Fundación ONCE, the National Organization of the Blind in Spain, recognized the Galaxy S8 as “a device that is properly equipped for visually impaired users” in July last year. Inho Baek Samsung’s Mobile Accessibility UX Designer, received the Human Rights Award 2017 by the Korean government as a recognition of his efforts to provide improved accessibility.
In addition, Samsung’s Creative Lab (C-Lab) is also actively developing practical technologies to help people with disabilities. For instance, Relúmĭno, a visual assistant app that helps visually impaired people see the world more clearly, has been a recent, notable creation.
“SeeColors” breaks down the ‘Color Barrier’ for 300 million around the world
Samsung has already introduced accessibility functions to their TVs, including a high-contrast feature for background and text, and voice feedback of features on the TV and remote control. Thanks to these efforts, Samsung has been awarded CES Innovation Awards in the Accessible Tech category for four consecutive years since 2015.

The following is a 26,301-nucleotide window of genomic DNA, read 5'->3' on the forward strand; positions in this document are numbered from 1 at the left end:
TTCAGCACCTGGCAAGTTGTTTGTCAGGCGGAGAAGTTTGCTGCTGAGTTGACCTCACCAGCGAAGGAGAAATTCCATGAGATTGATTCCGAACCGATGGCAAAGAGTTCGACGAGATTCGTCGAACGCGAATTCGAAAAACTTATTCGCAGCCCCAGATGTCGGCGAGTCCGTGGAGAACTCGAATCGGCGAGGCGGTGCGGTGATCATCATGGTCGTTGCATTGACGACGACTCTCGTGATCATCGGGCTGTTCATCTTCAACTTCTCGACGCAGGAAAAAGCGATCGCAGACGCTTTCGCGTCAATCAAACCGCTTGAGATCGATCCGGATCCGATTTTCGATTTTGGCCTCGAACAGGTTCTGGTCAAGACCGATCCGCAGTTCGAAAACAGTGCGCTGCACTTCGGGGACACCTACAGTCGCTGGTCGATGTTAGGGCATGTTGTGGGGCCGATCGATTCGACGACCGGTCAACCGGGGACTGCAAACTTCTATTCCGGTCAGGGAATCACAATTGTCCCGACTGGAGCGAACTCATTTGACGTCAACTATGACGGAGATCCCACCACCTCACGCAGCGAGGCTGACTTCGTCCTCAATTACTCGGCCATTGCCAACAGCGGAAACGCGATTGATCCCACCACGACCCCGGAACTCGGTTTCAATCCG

In 2018, Samsung further upgraded the accessibility functions of its QLED TVs and UHD TVs. Now, users can adjust the colors of the menu in line with their vision, and interchange the color of the text and background between black and white, and use an industry-first function to adjust the location of the subtitles on screen. Another standout feature is the “SeeColors” app designed to help the 300 million people living with color blindness around the world, and developed in collaboration with the Budapest University of Technology and Economics. The app recognizes the color vision deficiency level of a viewer, and then automatically optimizes the colors for the user.
“We will continue our research and development of accessibility features in our TV development, so that everyone can enjoy an optimized viewing experience,” said Jonghee Han, Head of Visual Display Business, Samsung Electronics.
Bixby for easier use of home appliances
This year, Samsung has embedded the Bixby voice recognition feature into its new home appliances, including Family Hub refrigerator in Korea and the U.S. For instance, you can just ask “Hi Bixby, what’s new today?” and the Family Hub will provide a read out of the news, weather and calendar updates specifically tailored to the user.
Samsung also was able to provide 150 washers and dryers, including FlexWash powered by Bixby, to the athlete’s village of the PyeongChang 2018 Paralympic Winter Games in March, to further share its recent innovations in accessibility with the wider public.
A visually impaired individual who tested the FlexWash at home during the development process said, “While laundry may be a simple daily task for others, it can be difficult for those with visual impairment. With FlexWash, I was able to do laundry on my own for the first time in my life.”